Civil Rights Pilgrimage 2014

2014 marks the 10th Anniversary of the SMU Civil Rights Pilgrimage. The eight-day bus journey takes students, faculty and staff to visit the American South’s civil rights landmarks and leaders in the movement. The group’s stops include Little Rock Central High School in Arkansas; the Edmund Pettus Bridge in Selma, Alabama; Montgomery’s Dexter Avenue Baptist Church, where Dr. Martin Luther King served as pastor; the campus of Ole Miss in Oxford; and the Lorraine Motel in Memphis, where Dr. King was assassinated.

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Our life-changing week

An update from Bettye, a graduate student in Liberal Studies:

As we are on our final few days of a truly life-changing week, I reflect on how privileged we are to have met some of the icons of the civil rights movement:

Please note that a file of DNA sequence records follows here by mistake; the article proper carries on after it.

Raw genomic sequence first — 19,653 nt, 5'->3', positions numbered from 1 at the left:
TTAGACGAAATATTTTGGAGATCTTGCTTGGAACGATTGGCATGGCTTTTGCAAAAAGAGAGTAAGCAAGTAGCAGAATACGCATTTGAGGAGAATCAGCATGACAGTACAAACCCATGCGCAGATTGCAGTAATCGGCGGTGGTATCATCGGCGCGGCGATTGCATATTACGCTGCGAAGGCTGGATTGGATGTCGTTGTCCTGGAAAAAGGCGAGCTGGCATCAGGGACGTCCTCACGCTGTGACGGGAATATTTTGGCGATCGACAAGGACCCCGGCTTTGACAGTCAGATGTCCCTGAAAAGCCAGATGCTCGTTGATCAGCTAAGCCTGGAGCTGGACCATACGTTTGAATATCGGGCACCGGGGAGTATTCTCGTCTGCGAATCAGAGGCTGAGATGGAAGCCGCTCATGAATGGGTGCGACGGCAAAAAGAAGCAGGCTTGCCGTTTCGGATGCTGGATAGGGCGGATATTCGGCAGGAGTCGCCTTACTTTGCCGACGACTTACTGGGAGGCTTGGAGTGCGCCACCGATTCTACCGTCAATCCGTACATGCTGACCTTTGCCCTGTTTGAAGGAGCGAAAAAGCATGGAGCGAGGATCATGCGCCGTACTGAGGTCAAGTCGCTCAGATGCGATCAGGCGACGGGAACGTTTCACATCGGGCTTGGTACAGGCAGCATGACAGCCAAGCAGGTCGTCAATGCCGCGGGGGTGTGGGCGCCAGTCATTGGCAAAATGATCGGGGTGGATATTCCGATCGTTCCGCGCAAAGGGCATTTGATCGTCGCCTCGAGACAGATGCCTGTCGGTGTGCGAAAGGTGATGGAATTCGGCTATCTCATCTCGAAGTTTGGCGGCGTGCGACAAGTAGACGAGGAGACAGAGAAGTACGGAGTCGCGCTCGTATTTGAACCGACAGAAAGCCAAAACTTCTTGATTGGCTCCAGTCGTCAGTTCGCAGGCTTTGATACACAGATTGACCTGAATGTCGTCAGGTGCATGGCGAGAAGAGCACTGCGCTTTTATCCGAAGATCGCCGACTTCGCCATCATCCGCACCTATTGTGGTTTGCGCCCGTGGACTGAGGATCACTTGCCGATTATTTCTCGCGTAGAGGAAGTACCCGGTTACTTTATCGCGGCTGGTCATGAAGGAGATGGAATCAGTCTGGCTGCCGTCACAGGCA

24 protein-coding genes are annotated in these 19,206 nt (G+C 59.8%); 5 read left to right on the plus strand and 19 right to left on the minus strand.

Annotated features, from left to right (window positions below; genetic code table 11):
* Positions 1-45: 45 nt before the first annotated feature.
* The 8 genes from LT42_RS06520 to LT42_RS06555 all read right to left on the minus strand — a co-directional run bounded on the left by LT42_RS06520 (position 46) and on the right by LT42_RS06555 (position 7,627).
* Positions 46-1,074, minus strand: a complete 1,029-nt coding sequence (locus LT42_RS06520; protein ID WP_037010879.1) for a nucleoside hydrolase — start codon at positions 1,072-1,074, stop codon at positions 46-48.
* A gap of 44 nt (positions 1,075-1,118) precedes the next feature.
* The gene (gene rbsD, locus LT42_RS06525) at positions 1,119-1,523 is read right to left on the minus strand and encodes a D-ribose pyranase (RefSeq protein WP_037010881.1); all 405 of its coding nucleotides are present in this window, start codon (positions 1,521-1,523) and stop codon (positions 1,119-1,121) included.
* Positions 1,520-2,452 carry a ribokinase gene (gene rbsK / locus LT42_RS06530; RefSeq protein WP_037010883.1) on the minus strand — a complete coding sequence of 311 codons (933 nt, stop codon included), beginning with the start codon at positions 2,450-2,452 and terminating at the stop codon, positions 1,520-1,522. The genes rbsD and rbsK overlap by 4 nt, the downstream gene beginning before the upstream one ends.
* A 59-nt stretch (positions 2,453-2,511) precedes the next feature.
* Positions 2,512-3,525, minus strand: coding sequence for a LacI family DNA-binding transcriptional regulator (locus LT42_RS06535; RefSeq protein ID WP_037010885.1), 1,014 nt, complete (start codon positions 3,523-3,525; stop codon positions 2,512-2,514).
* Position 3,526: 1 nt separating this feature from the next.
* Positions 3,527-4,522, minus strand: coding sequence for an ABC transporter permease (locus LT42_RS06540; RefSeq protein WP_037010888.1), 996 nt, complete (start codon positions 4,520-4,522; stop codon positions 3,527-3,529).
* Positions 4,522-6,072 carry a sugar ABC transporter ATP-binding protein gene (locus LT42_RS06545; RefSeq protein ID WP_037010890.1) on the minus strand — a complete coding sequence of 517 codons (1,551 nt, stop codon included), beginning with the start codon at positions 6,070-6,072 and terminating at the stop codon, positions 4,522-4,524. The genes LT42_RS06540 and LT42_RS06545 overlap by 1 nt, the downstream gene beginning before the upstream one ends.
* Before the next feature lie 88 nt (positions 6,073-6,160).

• Standing near the son of Martin Luther King, Jr.
  • Listening to the preachings of Mr. Jesse Jackson
  • Hearing the wisdom of the words of U.S. Rep. John Lewis
  • Sharing a meal with the Rev. and Mrs. Graetz
  • Shaking the hand of Mr. Julian Bond
  • Sitting in Mt. Zion Church with the children of the victims of beatings in Philadelphia, Mississippi

image I am humbled by each of these leaders in the march to freedom. But it is not those who have now taken a place in my heart.

It is people like Alma, who sat beside me at a bus stop in Montgomery, Alabama. We were waiting to board our bus to continue our journey into the Deep South, and she was waiting for a bus to take her to the doctor. She told me about her family, about living her entire life in Montgomery, about refusing to ride on the buses during the strikes, about being a maid until she was 68 years old, about having known Rosa Parks, about at one time never believing that her life would have changed so much. She was beautiful. She was endearing. She was funny. She is now a part of me.

Keep marching!

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